Collect data from Linux-based sources using Syslog

Note

Azure Sentinel is now called Microsoft Sentinel, and we’ll be updating these pages in the coming weeks. Learn more about recent Microsoft security enhancements.

Note

For information about feature availability in US Government clouds, see the Microsoft Sentinel tables in Cloud feature availability for US Government customers.

Syslog is an event logging protocol that is common to Linux. You can use the Syslog daemon built into Linux devices and appliances to collect local events of the types you specify, and have it send those events to Microsoft Sentinel using the Log Analytics agent for Linux (formerly known as the OMS agent).

This article describes how to connect your data sources to Microsoft Sentinel using Syslog. For more information about supported connectors for this method, see Data connectors reference.

Architecture

When the Log Analytics agent is installed on your VM or appliance, the installation script configures the local Syslog daemon to forward messages to the agent on UDP port 25224. After receiving the messages, the agent sends them to your Log Analytics workspace over HTTPS, where they are ingested into the Syslog table in Microsoft Sentinel > Logs.

For more information, see Syslog data sources in Azure Monitor.

This diagram shows the data flow from syslog sources to the Microsoft Sentinel workspace, where the Log Analytics agent is installed directly on the data source device.

For some device types that don't allow local installation of the Log Analytics agent, the agent can be installed instead on a dedicated Linux-based log forwarder. The originating device must be configured to send Syslog events to the Syslog daemon on this forwarder instead of the local daemon. The Syslog daemon on the forwarder sends events to the Log Analytics agent over UDP. If this Linux forwarder is expected to collect a high volume of Syslog events, its Syslog daemon sends events to the agent over TCP instead. In either case, the agent then sends the events from there to your Log Analytics workspace in Microsoft Sentinel.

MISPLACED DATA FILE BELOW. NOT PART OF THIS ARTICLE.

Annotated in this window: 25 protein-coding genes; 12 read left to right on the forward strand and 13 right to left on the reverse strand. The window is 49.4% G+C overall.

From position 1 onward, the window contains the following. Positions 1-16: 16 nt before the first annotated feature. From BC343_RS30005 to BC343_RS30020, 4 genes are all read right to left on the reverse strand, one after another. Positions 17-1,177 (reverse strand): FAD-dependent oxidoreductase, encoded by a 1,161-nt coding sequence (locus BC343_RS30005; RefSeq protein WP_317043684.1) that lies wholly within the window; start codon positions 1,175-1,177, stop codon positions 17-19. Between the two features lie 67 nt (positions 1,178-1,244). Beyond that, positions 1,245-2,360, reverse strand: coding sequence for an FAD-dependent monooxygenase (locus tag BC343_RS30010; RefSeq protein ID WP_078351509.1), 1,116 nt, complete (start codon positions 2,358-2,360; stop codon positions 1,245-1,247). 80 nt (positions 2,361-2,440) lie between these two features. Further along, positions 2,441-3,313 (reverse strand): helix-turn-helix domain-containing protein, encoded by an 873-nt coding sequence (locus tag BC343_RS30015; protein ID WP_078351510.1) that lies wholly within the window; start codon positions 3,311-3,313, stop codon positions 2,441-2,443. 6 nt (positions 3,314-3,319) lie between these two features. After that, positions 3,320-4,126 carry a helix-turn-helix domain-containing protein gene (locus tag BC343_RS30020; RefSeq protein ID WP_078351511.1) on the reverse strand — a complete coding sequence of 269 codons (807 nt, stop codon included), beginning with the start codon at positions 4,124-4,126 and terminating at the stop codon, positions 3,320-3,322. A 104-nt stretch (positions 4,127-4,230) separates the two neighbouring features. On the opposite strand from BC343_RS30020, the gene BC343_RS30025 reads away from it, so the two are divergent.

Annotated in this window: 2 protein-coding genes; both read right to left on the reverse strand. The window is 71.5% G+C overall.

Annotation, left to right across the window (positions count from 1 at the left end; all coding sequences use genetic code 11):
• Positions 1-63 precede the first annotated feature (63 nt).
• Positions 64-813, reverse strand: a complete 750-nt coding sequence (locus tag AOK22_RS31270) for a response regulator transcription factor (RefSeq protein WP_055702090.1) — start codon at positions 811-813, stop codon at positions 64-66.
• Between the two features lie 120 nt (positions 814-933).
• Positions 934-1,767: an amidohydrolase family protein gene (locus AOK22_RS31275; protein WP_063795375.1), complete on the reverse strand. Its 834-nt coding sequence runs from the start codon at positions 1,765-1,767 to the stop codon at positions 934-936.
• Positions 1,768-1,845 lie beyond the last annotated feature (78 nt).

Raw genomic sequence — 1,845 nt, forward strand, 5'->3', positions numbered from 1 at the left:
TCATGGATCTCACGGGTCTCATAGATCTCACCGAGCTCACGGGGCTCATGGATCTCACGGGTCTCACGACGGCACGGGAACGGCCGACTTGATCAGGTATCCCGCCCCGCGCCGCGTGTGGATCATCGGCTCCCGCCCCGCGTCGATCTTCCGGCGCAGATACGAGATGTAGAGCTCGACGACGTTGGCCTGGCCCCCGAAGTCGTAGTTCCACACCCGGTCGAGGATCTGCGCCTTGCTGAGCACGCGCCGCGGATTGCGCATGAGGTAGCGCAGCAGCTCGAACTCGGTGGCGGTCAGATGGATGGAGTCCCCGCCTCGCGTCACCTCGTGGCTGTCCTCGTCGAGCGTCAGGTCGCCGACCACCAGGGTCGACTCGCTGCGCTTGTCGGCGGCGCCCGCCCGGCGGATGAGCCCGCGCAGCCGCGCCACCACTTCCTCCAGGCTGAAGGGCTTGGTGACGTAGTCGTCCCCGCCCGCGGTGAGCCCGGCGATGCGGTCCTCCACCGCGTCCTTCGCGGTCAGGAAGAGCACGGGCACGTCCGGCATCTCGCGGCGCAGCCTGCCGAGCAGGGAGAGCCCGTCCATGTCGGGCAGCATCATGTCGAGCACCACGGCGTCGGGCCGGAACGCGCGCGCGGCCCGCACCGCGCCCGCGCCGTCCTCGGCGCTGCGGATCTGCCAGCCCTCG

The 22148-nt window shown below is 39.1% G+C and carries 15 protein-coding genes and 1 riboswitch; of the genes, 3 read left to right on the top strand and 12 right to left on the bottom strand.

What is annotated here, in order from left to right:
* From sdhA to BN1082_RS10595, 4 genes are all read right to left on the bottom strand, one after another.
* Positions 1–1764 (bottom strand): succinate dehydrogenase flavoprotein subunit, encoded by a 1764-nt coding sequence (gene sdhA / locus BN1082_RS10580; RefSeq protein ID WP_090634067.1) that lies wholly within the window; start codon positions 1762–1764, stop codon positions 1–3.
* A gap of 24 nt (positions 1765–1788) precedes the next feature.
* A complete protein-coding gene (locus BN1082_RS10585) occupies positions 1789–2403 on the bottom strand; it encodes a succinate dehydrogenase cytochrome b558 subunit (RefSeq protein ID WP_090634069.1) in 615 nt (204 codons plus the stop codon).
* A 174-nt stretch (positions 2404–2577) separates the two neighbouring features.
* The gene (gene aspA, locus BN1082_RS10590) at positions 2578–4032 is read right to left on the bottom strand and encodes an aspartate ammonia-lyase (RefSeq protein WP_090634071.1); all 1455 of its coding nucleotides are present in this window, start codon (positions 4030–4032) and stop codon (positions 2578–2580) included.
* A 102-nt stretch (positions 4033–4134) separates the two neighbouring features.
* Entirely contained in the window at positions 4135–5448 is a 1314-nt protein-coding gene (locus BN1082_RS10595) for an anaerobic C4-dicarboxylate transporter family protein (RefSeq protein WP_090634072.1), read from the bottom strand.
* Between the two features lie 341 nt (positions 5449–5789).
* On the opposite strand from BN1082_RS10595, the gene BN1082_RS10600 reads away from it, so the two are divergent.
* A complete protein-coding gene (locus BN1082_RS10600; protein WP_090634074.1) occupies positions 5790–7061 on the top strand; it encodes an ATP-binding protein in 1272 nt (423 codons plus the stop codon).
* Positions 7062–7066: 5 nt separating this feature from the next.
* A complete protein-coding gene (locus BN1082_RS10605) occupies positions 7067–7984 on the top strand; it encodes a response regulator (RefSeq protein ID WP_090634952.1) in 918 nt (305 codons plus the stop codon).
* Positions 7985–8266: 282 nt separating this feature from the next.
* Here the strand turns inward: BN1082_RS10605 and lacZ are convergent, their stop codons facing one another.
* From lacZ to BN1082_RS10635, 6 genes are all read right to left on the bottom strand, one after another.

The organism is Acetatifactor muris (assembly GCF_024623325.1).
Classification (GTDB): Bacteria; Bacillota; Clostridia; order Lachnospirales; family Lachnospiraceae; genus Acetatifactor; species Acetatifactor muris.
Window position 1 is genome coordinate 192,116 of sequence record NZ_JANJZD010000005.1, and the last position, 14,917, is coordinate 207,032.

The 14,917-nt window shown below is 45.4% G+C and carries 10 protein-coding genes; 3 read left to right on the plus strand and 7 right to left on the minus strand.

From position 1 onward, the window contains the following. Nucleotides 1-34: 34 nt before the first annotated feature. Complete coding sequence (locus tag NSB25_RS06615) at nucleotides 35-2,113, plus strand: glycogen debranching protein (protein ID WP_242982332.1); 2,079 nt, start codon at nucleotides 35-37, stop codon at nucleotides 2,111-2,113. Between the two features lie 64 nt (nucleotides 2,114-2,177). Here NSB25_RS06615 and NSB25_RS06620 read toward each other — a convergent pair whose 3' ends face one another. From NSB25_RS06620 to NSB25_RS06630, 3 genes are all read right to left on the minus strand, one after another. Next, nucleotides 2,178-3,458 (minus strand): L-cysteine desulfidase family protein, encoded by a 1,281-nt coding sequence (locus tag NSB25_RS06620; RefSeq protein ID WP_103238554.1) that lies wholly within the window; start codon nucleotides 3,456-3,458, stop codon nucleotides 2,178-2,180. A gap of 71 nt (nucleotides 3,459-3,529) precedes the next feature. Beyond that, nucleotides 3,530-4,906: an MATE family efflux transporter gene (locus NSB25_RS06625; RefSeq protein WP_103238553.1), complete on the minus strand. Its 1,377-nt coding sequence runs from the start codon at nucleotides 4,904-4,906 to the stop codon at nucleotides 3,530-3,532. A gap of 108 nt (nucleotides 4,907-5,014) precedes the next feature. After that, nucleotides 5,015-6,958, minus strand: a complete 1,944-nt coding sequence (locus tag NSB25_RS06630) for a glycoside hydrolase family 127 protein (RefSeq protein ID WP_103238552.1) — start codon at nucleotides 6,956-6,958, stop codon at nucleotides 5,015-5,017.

This diagram shows the data flow from syslog sources to the Microsoft Sentinel workspace, where the Log Analytics agent is installed on a separate log-forwarding device.

Note

  • If your appliance supports Common Event Format (CEF) over Syslog, a more complete data set is collected, and the data is parsed at collection. You should choose this option and follow the instructions in Get CEF-formatted logs from your device or appliance into Microsoft Sentinel.

  • Log Analytics supports collection of messages sent by the rsyslog or syslog-ng daemons, where rsyslog is the default. The default syslog daemon on version 5 of Red Hat Enterprise Linux (RHEL), CentOS, and Oracle Linux version (sysklog) is not supported for syslog event collection. To collect syslog data from this version of these distributions, the rsyslog daemon should be installed and configured to replace sysklog.

There are three steps to configuring Syslog collection:

  • Configure your Linux device or appliance. This refers to the device on which the Log Analytics agent will be installed, whether it is the same device that originates the events or a log collector that will forward them.

  • Configure your application's logging settings corresponding to the location of the Syslog daemon that will be sending events to the agent.